“Had I been a cold-blooded villain—a selfish and remorseless seducer,” continued Wacousta with vehemence —“what was to have prevented my triumph at that moment? But I came not to blight the flower that had long been nurtured, though unseen, with the life-blood of my own being. Whatever I may be now, I was then the soul of disinterestedness and honour; and had she reposed on the bosom of her own father, that devoted and unresisting girl could not have been pressed there with holier tenderness. But even to this there was too soon a term. The hour of parting at length arrived, announced, as before, by the small bell of her father, and I again tore myself from her arms; not, however, without first securing the treasured letter, and obtaining a promise from your mother that I should receive another at each succeeding visit.”
“Nearly a month passed away in this manner; and at each interview our affection seemed to increase. The days of our meeting were ever days of pure and unalloyed happiness; while the alternate ones of absence were, on my part, occupied chiefly with reading the glowing letters given me at each parting by your mother. Of all these, however, there was not one so impassioned, so natural, so every way devoted, as the first. Not that she who wrote them felt less, but that the emotion excited in her bosom by the manifestation of mine on that occasion, had imparted a diffidence to her style of expression, plainly indicating the source whence it sprung.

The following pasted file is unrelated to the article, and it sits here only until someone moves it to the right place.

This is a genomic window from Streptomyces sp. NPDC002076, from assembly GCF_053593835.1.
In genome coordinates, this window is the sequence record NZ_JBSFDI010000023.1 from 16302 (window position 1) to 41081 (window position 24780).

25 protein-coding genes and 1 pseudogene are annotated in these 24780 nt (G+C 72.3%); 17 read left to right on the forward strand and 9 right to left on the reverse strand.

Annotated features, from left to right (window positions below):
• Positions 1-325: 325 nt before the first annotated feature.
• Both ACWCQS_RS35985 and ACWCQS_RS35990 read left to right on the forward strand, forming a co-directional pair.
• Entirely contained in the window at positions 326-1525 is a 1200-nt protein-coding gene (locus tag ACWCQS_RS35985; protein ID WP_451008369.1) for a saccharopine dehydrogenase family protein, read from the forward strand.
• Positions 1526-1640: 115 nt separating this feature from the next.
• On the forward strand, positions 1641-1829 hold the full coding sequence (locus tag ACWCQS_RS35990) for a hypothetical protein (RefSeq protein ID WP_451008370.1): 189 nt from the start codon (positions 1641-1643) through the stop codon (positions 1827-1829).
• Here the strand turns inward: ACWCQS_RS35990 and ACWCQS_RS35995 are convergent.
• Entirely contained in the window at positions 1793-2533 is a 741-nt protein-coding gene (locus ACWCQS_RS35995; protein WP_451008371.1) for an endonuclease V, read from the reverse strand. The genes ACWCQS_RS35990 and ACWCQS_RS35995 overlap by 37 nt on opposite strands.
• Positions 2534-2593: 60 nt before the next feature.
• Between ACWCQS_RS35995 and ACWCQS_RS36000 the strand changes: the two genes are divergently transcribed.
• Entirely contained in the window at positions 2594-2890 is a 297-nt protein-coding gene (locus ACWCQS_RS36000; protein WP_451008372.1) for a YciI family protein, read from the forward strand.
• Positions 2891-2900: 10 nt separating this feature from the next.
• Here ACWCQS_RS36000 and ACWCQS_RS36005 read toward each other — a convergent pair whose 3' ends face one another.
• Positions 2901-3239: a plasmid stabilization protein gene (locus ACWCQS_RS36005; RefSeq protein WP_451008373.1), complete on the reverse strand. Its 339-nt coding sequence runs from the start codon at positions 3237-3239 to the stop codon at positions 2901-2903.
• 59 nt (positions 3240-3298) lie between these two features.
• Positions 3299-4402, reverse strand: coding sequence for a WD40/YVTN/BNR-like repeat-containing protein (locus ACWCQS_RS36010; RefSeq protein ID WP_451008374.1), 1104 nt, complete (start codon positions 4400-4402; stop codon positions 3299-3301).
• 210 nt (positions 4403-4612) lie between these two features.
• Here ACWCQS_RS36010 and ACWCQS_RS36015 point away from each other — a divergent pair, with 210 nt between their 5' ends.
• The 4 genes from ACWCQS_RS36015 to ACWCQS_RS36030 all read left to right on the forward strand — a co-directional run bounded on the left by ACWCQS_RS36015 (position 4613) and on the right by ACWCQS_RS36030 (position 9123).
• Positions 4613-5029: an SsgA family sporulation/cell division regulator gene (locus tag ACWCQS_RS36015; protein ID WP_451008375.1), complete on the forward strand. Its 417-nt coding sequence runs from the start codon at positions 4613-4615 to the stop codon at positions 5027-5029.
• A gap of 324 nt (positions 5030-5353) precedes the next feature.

“One day, while preparing to set out on my customary excursion, a report suddenly reached me that the route had arrived for the regiment, who were to march from —— within three days. This intelligence I received with inconceivable delight; for it had been settled between your mother and myself, that this should be the moment chosen for her departure. It was not to be supposed (and I should have been both pained and disappointed had it been otherwise,) that she would consent to abandon her parent without some degree of regret; but, having foreseen this objection from the first, I had gradually prepared her for the sacrifice. This was the less difficult, as he appeared never to have treated her with affection, —seldom with the marked favour that might have been presumed to distinguish the manner of a father towards a lovely and only daughter. Living for himself and the indulgence of his misanthropy alone, he cared little for the immolation of his child’s happiness on its unhallowed shrine; and this was an act of injustice I had particularly dwelt upon; upheld in truth, as it was, by the knowledge she herself possessed, that no consideration could induce him to bestow her hand on any one individual of a race he so cordially detested; and this was not without considerable weight in her decision.